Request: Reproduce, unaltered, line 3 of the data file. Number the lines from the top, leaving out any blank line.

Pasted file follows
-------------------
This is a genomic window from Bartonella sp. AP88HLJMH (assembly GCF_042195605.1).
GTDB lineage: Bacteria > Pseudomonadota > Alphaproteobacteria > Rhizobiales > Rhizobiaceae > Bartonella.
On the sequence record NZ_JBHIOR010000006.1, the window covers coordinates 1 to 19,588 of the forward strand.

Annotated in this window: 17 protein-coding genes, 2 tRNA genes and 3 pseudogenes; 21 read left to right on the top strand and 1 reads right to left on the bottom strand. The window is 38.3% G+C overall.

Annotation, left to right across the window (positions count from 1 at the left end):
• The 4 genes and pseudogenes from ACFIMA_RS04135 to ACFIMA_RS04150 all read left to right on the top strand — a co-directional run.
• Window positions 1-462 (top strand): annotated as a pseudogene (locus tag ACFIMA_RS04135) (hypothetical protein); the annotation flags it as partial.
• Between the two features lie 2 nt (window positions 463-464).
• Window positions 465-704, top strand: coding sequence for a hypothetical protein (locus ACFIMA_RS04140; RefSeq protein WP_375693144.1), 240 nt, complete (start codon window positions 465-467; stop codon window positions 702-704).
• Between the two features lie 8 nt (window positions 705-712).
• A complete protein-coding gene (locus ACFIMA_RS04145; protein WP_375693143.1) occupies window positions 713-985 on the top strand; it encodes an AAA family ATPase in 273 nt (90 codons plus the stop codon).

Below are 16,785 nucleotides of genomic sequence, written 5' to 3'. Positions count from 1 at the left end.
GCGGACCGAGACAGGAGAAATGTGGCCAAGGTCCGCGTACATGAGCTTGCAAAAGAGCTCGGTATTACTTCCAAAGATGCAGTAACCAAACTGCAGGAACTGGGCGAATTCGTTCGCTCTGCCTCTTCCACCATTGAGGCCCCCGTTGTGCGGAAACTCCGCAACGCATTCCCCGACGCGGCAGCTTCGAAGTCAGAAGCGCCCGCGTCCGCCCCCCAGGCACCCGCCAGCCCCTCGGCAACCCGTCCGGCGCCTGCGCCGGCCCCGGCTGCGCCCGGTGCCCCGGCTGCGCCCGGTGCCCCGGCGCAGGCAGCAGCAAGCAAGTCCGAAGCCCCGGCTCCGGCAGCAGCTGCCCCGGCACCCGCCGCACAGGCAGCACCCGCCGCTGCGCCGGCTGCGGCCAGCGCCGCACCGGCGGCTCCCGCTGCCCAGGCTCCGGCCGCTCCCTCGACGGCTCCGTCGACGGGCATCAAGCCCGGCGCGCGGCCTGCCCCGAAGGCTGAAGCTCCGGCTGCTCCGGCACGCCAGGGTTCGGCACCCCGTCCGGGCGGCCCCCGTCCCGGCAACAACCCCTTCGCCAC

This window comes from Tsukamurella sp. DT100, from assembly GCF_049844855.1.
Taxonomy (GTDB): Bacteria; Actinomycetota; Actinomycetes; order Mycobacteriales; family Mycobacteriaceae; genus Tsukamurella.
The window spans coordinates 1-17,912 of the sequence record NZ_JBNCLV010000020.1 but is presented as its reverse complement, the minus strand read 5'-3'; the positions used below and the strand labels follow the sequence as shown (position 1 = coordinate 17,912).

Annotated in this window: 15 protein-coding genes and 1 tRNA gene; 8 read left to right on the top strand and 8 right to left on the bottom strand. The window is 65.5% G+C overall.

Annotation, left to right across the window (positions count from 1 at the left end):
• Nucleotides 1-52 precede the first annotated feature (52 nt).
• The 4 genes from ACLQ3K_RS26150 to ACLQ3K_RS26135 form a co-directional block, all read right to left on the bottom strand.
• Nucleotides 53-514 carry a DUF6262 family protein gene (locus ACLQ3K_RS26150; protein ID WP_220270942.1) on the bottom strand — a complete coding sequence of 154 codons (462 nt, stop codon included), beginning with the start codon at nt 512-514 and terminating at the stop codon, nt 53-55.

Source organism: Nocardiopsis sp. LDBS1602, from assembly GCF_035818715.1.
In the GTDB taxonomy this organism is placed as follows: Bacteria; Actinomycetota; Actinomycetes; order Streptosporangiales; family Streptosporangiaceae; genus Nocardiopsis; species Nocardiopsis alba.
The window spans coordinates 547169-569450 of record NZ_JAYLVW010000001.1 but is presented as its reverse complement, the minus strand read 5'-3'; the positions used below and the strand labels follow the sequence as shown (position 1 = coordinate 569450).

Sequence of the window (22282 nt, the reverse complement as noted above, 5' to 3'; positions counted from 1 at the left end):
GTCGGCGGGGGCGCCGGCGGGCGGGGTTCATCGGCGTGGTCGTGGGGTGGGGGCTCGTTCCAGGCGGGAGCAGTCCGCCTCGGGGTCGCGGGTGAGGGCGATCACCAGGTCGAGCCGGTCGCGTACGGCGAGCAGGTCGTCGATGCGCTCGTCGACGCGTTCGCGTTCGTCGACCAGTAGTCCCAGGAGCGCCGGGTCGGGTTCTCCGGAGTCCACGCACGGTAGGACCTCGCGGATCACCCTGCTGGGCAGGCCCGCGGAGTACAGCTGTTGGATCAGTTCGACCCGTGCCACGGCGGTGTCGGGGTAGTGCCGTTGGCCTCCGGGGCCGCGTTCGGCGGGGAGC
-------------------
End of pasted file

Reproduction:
On the sequence record NZ_JBHIOR010000006.1, the window covers coordinates 1 to 19,588 of the forward strand.